Onur sent Aquila a copy of a letter on CSC headed notepaper dated 18 September 2015 confirming the appointment of Corporation Services Company (UK) Limited ("CSCUKL") as the Service Agent (the Letter of Appointment). This was in fact a different company to CSC, albeit apparently related to it, and CSCUKL was based at the same London address as CSC. The Letter of Appointment also confirmed that CSCUKL was appointed for a period of one year only, expiring 18 September 2016. Onur did not subsequently appoint any other agent.

Service of the proceedings

On 16 December 2016, Aquila attempted to serve the proceedings on CSC under the Service Agent Clause, but was unable to complete service as the address provided for CSC turned out to be a building site.

Instead, on 19 December 2016, Aquila served the papers on a company called Corporation Services Company Limited ("CSCL") at a different address, by giving it to an individual named Mr Ogunbase.

CSCL had only been incorporated after the copy Letter of Appointment was sent to Aquila on 18 September 2015. Since its incorporation, it had changed its registered office to the same address as CSCUKL. It was not clear what connection Mr Ogunbase had to CSCL, and there was no evidence that he had any connection to CSCUKL. There was also no evidence as to the relationship between CSCL and CSCUKL.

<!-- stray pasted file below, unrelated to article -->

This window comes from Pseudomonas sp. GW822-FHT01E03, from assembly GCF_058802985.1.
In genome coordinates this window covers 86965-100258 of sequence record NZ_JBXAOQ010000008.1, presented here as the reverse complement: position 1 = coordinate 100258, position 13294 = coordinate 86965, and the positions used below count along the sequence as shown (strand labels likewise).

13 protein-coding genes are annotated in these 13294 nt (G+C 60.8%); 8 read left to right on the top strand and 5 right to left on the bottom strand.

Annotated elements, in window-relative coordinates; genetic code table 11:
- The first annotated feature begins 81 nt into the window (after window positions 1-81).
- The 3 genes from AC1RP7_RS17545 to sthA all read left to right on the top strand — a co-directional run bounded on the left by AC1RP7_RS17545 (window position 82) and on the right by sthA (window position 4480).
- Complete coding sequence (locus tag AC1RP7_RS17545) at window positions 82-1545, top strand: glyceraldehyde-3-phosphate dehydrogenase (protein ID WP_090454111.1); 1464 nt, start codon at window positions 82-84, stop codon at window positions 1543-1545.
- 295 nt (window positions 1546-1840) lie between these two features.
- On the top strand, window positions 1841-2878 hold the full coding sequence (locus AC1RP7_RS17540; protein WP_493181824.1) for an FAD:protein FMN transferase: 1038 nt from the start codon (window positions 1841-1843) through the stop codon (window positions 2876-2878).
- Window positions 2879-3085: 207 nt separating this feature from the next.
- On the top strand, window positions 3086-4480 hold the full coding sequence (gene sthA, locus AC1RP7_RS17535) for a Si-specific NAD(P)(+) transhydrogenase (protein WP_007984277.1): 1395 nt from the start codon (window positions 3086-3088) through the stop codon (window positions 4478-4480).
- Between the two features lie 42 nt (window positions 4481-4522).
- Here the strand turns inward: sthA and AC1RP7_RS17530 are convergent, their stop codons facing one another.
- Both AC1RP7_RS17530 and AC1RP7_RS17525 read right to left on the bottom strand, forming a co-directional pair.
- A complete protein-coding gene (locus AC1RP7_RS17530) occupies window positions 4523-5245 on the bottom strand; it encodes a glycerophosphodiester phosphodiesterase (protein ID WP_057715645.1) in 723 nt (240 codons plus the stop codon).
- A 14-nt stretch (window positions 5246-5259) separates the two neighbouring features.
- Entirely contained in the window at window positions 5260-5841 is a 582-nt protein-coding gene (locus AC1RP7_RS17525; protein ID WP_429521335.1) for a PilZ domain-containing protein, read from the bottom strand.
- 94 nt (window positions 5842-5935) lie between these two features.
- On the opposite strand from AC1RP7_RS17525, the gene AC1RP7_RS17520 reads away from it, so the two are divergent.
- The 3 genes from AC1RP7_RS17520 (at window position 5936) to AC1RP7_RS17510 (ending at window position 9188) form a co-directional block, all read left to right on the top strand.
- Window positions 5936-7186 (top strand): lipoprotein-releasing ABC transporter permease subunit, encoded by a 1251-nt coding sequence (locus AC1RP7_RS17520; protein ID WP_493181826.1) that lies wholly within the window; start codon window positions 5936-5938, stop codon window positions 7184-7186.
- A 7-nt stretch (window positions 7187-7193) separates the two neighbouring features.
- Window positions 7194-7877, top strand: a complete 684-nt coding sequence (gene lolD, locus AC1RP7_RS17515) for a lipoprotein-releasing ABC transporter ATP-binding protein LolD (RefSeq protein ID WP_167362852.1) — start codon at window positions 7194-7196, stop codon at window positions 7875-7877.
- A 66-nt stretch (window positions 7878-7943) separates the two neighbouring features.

The issues

The issues for the court was whether Aquila's attempt at service under the relevant clause constituted good service and, if not, should an order for alternative service via the steps it had already taken under the Civil Procedure Rules, Rule 6.15 (CPR 6.15) be granted?

Aquila's position

Aquila argued that:

  • the intention behind the Service Agent Clause was to ensure that if any dispute arose, it would be possible to effect service within the jurisdiction;
  • the appointment of CSC under the Service Agent Clause was irrevocable; and
  • the Service Agent Clause foresaw the possibility where the appointment of CSC might cease to be effective, in which case Onur would be under an obligation to appoint a replacement service agent within the jurisdiction.

Onur's position

Seeking, perhaps somewhat opportunistically, and perhaps more in hope than expectation to avoid service (given the factual circumstances), Onur argued that:

  • service had not been effective because Aquila had served the incorrect company;